The cruise industry is also making itself more appealing to the often-neglected solo traveller by building more single-occupancy (“studio”) cabins and special lounges or retrofitting existing ships to accommodate singles. The promotions and marketing are working (too well) with many cruise lines seeing occupancy levels over 100% which occurs when more than two people stay in a cabin. Advance bookings into 2024-25 are exceeding company estimates.

The Magnificent Three

The highest-rated big three cruise companies are Carnival Corp., Royal Caribbean, and Norwegian Cruise Lines; each has numerous brands in their portfolios. Coming off a couple of lean years, the first two names more than doubled their share prices last year while Norwegian gained 70%. Revenues were robust: Norwegian (249.1%); Carnival (173.1%), and Royal Caribbean (172.4%). This was a far cry from the depths of 2020 when each of them fell by double-digits, revenues vaporized, and debt mounted at junk-bond yields to entice nervous creditors.

Despite rising inflation and consumer belt-tightening, the cruise industry has a wide moat. Occupancy has remained resilient during past economic downturns. Folks who love a cruise vacation, really love it, keeping demand sticky. Consequently, cruise companies have been able to raise prices above general costs without losing bookings. The steady cash flow is accelerating debt reduction and bringing them back to profitability.

Choppy Waters

Despite the blue-sky scenario, investing in cruise companies carries unique risks. Cruise companies typically carry high debt loads which can become onerous if revenues drop precipitously, as they did during the pandemic, or when interest rates rise rapidly making it harder to service debt.

Cruise lines have enhanced their safety procedures to prevent or better manage future outbreaks. Yet, despite the lavish amenities, a ship is still a very pretty floating petri dish where infections and diseases spread rapidly.

Growing geopolitical tensions, some of which are being played out at sea, are affecting cruise itineraries. For example, Carnival Cruises was forced to reroute a dozen ships whose itineraries would have taken them through the Red Sea where Iran-backed Houthi rebels are waging war with hijackings, missile and drone attacks.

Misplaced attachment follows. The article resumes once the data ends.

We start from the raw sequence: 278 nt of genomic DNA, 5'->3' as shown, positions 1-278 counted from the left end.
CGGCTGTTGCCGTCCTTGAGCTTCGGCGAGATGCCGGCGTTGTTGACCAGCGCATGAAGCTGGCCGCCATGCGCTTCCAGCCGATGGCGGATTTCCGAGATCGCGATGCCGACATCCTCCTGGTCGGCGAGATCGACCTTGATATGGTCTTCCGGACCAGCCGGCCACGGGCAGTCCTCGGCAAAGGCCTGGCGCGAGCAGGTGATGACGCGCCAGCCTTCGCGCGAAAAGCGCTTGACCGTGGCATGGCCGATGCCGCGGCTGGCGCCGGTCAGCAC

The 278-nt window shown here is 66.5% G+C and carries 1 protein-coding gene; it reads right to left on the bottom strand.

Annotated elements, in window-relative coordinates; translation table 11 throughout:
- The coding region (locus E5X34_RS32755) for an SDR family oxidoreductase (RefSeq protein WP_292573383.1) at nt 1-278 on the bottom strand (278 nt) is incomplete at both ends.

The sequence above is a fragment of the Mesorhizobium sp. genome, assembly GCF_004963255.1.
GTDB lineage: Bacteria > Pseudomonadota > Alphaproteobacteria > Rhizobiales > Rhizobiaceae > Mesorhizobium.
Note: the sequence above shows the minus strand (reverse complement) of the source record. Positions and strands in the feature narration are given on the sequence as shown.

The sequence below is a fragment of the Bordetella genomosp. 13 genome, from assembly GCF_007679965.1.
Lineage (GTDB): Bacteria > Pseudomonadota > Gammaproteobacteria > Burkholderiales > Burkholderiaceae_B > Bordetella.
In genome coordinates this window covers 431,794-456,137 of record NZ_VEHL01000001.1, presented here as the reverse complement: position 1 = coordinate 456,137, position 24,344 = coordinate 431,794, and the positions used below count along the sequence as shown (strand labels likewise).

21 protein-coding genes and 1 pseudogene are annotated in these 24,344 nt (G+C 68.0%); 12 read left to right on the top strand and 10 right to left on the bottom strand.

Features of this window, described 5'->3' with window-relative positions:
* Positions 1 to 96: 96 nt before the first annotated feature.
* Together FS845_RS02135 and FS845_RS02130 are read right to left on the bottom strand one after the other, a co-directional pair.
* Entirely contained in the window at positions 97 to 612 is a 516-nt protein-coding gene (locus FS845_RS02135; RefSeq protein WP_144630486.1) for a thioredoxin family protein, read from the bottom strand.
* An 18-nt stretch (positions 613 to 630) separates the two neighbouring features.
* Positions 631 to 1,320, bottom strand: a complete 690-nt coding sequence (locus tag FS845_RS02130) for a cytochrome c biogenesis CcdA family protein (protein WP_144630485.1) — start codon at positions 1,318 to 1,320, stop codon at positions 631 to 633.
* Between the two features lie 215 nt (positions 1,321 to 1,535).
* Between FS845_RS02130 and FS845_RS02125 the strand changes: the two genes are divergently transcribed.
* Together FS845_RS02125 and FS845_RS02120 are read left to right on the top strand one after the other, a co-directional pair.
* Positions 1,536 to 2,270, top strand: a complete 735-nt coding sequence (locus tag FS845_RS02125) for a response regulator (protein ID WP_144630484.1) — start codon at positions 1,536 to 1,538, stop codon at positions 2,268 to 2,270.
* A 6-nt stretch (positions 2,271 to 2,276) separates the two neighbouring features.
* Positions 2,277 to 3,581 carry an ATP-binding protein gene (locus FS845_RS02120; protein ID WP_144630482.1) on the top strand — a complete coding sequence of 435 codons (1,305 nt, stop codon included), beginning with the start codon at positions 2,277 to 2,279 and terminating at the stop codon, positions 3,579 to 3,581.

Cruise ships are major polluters. Heating the pools, cooling the rooms, and keeping all the amenities running 24/7 requires tremendous amounts of energy. According to a recent report, cruise ship emissions are 6% higher than they were before the pandemic. Companies like Royal Caribbean say it scrutinizes its fleet for energy efficiency and emissions. But, given that the cruise industry generates double the amount of total greenhouse gas emissions as flying does, these massive ships are basically a big “FU” to the ozone layer. While holidaymakers remain undeterred, at some point, the cruise industry’s environmental impact may affect business prospects if they are subject to large fines or restrictions.


Your Ship Has Come In

Many cruise companies offer special perks to shareholders. While these extras should not be a reason to invest, they certainly sweeten the deal for cruise aficionados. These perks include on-board credits, up to $1,000 if you own a minimum of 100 shares, instant upgrades to silver status, branded gifts, late checkouts, and other goodies. To obtain the credit, investors must provide proof of ownership prior to the sailing date.

Rita Silvan, CIM is a finance journalist specializing in women and investing. She is the former editor-in-chief of ELLE Canada and Golden Girl Finance. Rita produces content for leading financial institutions and wealth advisors and has appeared on BNN Bloomberg, CBC Newsworld, and other media outlets. She can be reached at